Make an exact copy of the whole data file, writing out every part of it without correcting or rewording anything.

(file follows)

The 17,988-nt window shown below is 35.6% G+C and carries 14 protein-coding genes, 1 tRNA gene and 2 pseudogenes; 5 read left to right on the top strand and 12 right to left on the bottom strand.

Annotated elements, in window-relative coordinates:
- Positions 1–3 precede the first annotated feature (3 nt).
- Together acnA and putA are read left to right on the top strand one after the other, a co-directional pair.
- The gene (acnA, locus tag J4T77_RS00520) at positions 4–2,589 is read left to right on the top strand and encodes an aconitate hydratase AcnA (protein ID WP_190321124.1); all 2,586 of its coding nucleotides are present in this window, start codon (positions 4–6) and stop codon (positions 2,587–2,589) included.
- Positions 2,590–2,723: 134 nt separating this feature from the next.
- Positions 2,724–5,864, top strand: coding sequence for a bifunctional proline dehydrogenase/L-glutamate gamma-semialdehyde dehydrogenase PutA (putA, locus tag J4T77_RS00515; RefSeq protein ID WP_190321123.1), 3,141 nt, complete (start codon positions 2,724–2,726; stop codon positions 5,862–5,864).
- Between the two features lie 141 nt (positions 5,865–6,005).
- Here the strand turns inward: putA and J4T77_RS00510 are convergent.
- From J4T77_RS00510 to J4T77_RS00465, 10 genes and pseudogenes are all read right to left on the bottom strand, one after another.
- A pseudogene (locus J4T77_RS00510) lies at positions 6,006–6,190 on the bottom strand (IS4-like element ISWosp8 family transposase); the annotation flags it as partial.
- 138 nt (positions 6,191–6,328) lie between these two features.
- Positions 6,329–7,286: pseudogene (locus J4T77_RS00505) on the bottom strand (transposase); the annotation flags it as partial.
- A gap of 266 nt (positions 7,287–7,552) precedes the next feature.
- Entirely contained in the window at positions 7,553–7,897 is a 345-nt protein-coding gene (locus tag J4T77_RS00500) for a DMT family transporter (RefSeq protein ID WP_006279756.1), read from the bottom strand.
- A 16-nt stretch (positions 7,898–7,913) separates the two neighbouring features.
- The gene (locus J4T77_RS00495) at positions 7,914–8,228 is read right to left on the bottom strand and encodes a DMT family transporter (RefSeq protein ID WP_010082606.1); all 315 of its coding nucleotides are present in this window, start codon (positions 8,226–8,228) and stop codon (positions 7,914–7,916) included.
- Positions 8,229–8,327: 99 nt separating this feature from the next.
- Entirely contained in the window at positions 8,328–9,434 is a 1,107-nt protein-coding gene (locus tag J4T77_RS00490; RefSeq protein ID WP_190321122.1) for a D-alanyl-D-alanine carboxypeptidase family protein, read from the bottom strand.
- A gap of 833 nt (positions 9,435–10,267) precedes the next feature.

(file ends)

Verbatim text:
The 17,988-nt window shown below is 35.6% G+C and carries 14 protein-coding genes, 1 tRNA gene and 2 pseudogenes; 5 read left to right on the top strand and 12 right to left on the bottom strand.

Annotated elements, in window-relative coordinates:
- Positions 1–3 precede the first annotated feature (3 nt).
- Together acnA and putA are read left to right on the top strand one after the other, a co-directional pair.
- The gene (acnA, locus tag J4T77_RS00520) at positions 4–2,589 is read left to right on the top strand and encodes an aconitate hydratase AcnA (protein ID WP_190321124.1); all 2,586 of its coding nucleotides are present in this window, start codon (positions 4–6) and stop codon (positions 2,587–2,589) included.
- Positions 2,590–2,723: 134 nt separating this feature from the next.
- Positions 2,724–5,864, top strand: coding sequence for a bifunctional proline dehydrogenase/L-glutamate gamma-semialdehyde dehydrogenase PutA (putA, locus tag J4T77_RS00515; RefSeq protein ID WP_190321123.1), 3,141 nt, complete (start codon positions 2,724–2,726; stop codon positions 5,862–5,864).
- Between the two features lie 141 nt (positions 5,865–6,005).
- Here the strand turns inward: putA and J4T77_RS00510 are convergent.
- From J4T77_RS00510 to J4T77_RS00465, 10 genes and pseudogenes are all read right to left on the bottom strand, one after another.
- A pseudogene (locus J4T77_RS00510) lies at positions 6,006–6,190 on the bottom strand (IS4-like element ISWosp8 family transposase); the annotation flags it as partial.
- 138 nt (positions 6,191–6,328) lie between these two features.
- Positions 6,329–7,286: pseudogene (locus J4T77_RS00505) on the bottom strand (transposase); the annotation flags it as partial.
- A gap of 266 nt (positions 7,287–7,552) precedes the next feature.
- Entirely contained in the window at positions 7,553–7,897 is a 345-nt protein-coding gene (locus tag J4T77_RS00500) for a DMT family transporter (RefSeq protein ID WP_006279756.1), read from the bottom strand.
- A 16-nt stretch (positions 7,898–7,913) separates the two neighbouring features.
- The gene (locus J4T77_RS00495) at positions 7,914–8,228 is read right to left on the bottom strand and encodes a DMT family transporter (RefSeq protein ID WP_010082606.1); all 315 of its coding nucleotides are present in this window, start codon (positions 8,226–8,228) and stop codon (positions 7,914–7,916) included.
- Positions 8,229–8,327: 99 nt separating this feature from the next.
- Entirely contained in the window at positions 8,328–9,434 is a 1,107-nt protein-coding gene (locus tag J4T77_RS00490; RefSeq protein ID WP_190321122.1) for a D-alanyl-D-alanine carboxypeptidase family protein, read from the bottom strand.
- A gap of 833 nt (positions 9,435–10,267) precedes the next feature.